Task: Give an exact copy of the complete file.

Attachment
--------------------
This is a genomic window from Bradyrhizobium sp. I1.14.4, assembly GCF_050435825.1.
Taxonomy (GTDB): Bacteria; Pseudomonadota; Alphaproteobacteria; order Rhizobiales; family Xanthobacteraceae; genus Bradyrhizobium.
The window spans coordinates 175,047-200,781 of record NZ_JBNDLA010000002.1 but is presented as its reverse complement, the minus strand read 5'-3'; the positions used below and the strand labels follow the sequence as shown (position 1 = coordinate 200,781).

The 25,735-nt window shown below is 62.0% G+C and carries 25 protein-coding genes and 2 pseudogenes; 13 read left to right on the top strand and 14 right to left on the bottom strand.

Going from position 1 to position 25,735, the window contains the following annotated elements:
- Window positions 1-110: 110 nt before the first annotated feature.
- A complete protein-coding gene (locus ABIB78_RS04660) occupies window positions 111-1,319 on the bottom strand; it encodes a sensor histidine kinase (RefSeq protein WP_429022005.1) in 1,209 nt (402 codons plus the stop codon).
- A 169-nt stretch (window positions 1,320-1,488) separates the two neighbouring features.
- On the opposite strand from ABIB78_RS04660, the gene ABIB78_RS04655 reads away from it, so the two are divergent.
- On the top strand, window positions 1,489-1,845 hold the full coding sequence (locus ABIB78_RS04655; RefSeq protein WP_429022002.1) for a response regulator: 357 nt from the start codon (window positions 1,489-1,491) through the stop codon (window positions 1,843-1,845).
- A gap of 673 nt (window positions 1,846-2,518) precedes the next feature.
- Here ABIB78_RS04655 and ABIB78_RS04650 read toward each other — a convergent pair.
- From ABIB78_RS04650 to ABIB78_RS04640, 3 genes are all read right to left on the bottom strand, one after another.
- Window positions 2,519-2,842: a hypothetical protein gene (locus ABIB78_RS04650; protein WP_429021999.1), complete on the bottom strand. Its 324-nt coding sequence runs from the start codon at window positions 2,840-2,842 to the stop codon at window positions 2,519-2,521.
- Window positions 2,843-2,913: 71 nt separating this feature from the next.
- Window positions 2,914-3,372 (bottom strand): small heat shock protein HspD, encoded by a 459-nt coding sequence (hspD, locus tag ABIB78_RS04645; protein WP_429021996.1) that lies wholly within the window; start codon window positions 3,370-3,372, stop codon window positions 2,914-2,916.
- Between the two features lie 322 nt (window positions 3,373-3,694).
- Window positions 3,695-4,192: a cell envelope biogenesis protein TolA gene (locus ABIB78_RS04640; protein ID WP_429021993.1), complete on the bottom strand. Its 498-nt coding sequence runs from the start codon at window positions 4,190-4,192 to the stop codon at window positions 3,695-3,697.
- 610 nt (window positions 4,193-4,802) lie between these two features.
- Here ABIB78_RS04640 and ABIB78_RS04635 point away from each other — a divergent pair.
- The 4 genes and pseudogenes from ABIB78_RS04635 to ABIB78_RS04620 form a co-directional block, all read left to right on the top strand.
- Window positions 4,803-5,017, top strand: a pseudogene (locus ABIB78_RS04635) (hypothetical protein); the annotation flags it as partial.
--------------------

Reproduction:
This is a genomic window from Bradyrhizobium sp. I1.14.4, assembly GCF_050435825.1.
Taxonomy (GTDB): Bacteria; Pseudomonadota; Alphaproteobacteria; order Rhizobiales; family Xanthobacteraceae; genus Bradyrhizobium.
The window spans coordinates 175,047-200,781 of record NZ_JBNDLA010000002.1 but is presented as its reverse complement, the minus strand read 5'-3'; the positions used below and the strand labels follow the sequence as shown (position 1 = coordinate 200,781).

The 25,735-nt window shown below is 62.0% G+C and carries 25 protein-coding genes and 2 pseudogenes; 13 read left to right on the top strand and 14 right to left on the bottom strand.

Going from position 1 to position 25,735, the window contains the following annotated elements:
- Window positions 1-110: 110 nt before the first annotated feature.
- A complete protein-coding gene (locus ABIB78_RS04660) occupies window positions 111-1,319 on the bottom strand; it encodes a sensor histidine kinase (RefSeq protein WP_429022005.1) in 1,209 nt (402 codons plus the stop codon).
- A 169-nt stretch (window positions 1,320-1,488) separates the two neighbouring features.
- On the opposite strand from ABIB78_RS04660, the gene ABIB78_RS04655 reads away from it, so the two are divergent.
- On the top strand, window positions 1,489-1,845 hold the full coding sequence (locus ABIB78_RS04655; RefSeq protein WP_429022002.1) for a response regulator: 357 nt from the start codon (window positions 1,489-1,491) through the stop codon (window positions 1,843-1,845).
- A gap of 673 nt (window positions 1,846-2,518) precedes the next feature.
- Here ABIB78_RS04655 and ABIB78_RS04650 read toward each other — a convergent pair.
- From ABIB78_RS04650 to ABIB78_RS04640, 3 genes are all read right to left on the bottom strand, one after another.
- Window positions 2,519-2,842: a hypothetical protein gene (locus ABIB78_RS04650; protein WP_429021999.1), complete on the bottom strand. Its 324-nt coding sequence runs from the start codon at window positions 2,840-2,842 to the stop codon at window positions 2,519-2,521.
- Window positions 2,843-2,913: 71 nt separating this feature from the next.
- Window positions 2,914-3,372 (bottom strand): small heat shock protein HspD, encoded by a 459-nt coding sequence (hspD, locus tag ABIB78_RS04645; protein WP_429021996.1) that lies wholly within the window; start codon window positions 3,370-3,372, stop codon window positions 2,914-2,916.
- Between the two features lie 322 nt (window positions 3,373-3,694).
- Window positions 3,695-4,192: a cell envelope biogenesis protein TolA gene (locus ABIB78_RS04640; protein ID WP_429021993.1), complete on the bottom strand. Its 498-nt coding sequence runs from the start codon at window positions 4,190-4,192 to the stop codon at window positions 3,695-3,697.
- 610 nt (window positions 4,193-4,802) lie between these two features.
- Here ABIB78_RS04640 and ABIB78_RS04635 point away from each other — a divergent pair.
- The 4 genes and pseudogenes from ABIB78_RS04635 to ABIB78_RS04620 form a co-directional block, all read left to right on the top strand.
- Window positions 4,803-5,017, top strand: a pseudogene (locus ABIB78_RS04635) (hypothetical protein); the annotation flags it as partial.